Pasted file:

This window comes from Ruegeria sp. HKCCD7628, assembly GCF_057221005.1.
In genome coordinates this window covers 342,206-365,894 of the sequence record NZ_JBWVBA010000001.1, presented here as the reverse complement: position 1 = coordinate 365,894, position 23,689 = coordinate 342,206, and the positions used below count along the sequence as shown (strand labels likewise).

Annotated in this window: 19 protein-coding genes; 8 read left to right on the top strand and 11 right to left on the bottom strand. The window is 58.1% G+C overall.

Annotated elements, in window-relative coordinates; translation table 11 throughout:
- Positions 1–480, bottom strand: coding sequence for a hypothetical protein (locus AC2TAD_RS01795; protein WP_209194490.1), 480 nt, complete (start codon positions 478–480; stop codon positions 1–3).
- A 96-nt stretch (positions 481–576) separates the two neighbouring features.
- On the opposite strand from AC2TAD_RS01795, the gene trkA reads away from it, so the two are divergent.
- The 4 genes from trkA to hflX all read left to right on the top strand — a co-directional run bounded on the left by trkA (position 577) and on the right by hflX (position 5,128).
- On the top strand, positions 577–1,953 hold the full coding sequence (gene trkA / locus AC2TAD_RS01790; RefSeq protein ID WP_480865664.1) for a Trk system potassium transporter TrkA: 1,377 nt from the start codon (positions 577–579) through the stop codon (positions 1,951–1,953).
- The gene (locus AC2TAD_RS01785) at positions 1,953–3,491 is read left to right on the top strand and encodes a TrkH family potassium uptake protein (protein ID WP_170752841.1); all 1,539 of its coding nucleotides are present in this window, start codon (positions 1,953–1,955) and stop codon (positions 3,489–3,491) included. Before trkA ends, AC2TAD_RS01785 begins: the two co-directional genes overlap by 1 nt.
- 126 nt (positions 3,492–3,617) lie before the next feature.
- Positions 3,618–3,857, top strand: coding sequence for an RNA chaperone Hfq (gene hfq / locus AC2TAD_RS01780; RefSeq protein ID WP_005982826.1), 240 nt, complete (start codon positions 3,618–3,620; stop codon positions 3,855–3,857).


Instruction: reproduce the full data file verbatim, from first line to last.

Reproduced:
This window comes from Ruegeria sp. HKCCD7628, assembly GCF_057221005.1.
In genome coordinates this window covers 342,206-365,894 of the sequence record NZ_JBWVBA010000001.1, presented here as the reverse complement: position 1 = coordinate 365,894, position 23,689 = coordinate 342,206, and the positions used below count along the sequence as shown (strand labels likewise).

Annotated in this window: 19 protein-coding genes; 8 read left to right on the top strand and 11 right to left on the bottom strand. The window is 58.1% G+C overall.

Annotated elements, in window-relative coordinates; translation table 11 throughout:
- Positions 1–480, bottom strand: coding sequence for a hypothetical protein (locus AC2TAD_RS01795; protein WP_209194490.1), 480 nt, complete (start codon positions 478–480; stop codon positions 1–3).
- A 96-nt stretch (positions 481–576) separates the two neighbouring features.
- On the opposite strand from AC2TAD_RS01795, the gene trkA reads away from it, so the two are divergent.
- The 4 genes from trkA to hflX all read left to right on the top strand — a co-directional run bounded on the left by trkA (position 577) and on the right by hflX (position 5,128).
- On the top strand, positions 577–1,953 hold the full coding sequence (gene trkA / locus AC2TAD_RS01790; RefSeq protein ID WP_480865664.1) for a Trk system potassium transporter TrkA: 1,377 nt from the start codon (positions 577–579) through the stop codon (positions 1,951–1,953).
- The gene (locus AC2TAD_RS01785) at positions 1,953–3,491 is read left to right on the top strand and encodes a TrkH family potassium uptake protein (protein ID WP_170752841.1); all 1,539 of its coding nucleotides are present in this window, start codon (positions 1,953–1,955) and stop codon (positions 3,489–3,491) included. Before trkA ends, AC2TAD_RS01785 begins: the two co-directional genes overlap by 1 nt.
- 126 nt (positions 3,492–3,617) lie before the next feature.
- Positions 3,618–3,857, top strand: coding sequence for an RNA chaperone Hfq (gene hfq / locus AC2TAD_RS01780; RefSeq protein ID WP_005982826.1), 240 nt, complete (start codon positions 3,618–3,620; stop codon positions 3,855–3,857).